Review of: Evergreen 

reviewed by mijorico on 03/26/2012
mijorico
Evergreen Review
First, I’d like to thank you for your review of The Long Road Home. I appreciate the gesture.

As for this piece, you asked for my honest opinion, so here it is. I think this story needs quite a bit of work. First, let’s start with the title. Evergreen is the name of the nursery where David is briefly employed in the first act. Beyond that, the title has no obvious significance. His time spent at this job has very little bearing on the story and in no way figures into any of the major developments. Unless there is some subtextual significance, I don’t know why you chose that title.

Now, onto the story itself. In the beginning, this seems to be a story about a guy dealing with the tragic death of one of his best friends, an event that occurs on page three. Let me take a moment here to address that event itself. The way that scene is written, the fact that Arthur gets hit by the car almost gets lost in the shuffle. There’s no rising action there, no tension created leading up to him being hit by the car. I think you need to rewrite that in a way in which that stands out more to the reader, because it is presumably such an important moment. I say presumably, because throughout act one it seems as if David is haunted by that event. Yet, once he begins working at this real estate agency, his past and the death of his friend seem to have very little, if any, relevance to the story. As such, your story seems to suffer from an identity crisis. What is it about?

Well, it ends up being about David working at this real estate agency and trying to procure his first deal. Although there is very little motivation for David to pursue this path. He only does so because it is suggested to him and he seemingly has no other ideas. It doesn’t seem like something he necessarily wants. Which begs the question, what is it that David wants in this story? We aren’t given much of a clue in act one, and it isn’t until act two when he suddenly decides he wants to become a real estate agent. What does he want in the beginning? What does he have to overcome by the end in order to get it?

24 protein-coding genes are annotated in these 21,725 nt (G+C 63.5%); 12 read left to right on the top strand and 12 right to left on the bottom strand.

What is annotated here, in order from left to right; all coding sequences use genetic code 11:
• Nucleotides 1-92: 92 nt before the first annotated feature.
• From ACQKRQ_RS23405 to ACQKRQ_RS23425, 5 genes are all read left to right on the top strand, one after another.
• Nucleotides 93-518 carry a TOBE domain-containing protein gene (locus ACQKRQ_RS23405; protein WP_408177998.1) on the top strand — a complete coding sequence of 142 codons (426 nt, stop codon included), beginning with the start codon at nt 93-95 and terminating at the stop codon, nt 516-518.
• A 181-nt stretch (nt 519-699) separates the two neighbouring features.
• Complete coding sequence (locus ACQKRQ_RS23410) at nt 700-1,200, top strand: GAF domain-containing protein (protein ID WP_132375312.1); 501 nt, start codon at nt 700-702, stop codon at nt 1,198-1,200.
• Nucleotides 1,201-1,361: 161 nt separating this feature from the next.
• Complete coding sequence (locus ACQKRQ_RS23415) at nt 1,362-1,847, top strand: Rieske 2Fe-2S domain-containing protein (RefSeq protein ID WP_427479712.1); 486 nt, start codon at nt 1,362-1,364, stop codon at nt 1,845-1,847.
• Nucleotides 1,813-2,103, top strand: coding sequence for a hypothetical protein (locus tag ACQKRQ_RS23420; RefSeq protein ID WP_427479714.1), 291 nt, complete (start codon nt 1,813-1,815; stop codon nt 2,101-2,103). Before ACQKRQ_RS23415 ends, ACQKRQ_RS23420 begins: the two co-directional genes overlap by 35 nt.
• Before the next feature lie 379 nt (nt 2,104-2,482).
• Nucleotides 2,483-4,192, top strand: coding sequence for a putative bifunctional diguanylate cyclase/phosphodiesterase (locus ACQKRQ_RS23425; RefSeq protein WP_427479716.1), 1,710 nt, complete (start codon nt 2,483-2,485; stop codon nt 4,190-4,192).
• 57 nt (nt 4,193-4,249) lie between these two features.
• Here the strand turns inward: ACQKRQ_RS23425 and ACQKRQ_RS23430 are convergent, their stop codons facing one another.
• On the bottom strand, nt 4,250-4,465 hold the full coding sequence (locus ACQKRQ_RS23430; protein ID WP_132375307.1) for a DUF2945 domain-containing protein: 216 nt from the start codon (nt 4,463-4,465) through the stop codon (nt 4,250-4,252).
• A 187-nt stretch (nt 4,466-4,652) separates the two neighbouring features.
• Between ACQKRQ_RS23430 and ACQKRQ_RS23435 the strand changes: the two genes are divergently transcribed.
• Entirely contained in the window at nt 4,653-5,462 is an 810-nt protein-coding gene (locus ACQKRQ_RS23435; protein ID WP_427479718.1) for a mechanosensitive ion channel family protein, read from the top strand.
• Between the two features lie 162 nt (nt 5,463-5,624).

His pursuit of this sale, I’m sorry to say, ends up being quite a chore to read. There is a seemingly endless back and forth between his boss and co-workers telling him he needs to close this deal and the sellers waffling over their position on selling the property. You end up hitting upon many of the same beats, and the story ultimately becomes repetitive as a result. To make matters worse, it was unclear to this reader why this particular deal was so important. The story was often times hard to follow in act two. One reason for this, I believe, is that there are too many characters introduced throughout the story. There are co-workers from his job at Evergreen, classmates at the realty school he briefly attends, his college buddies in the beginning, his co-workers at the real estate office, etc. It becomes impossible to differentiate between anyone. It also doesn’t help that when you introduce characters, you almost never include a description. What they look like isn’t always as important as their essence. Without providing us with something that helps us paint a picture in our mind, all the characters end up blending together.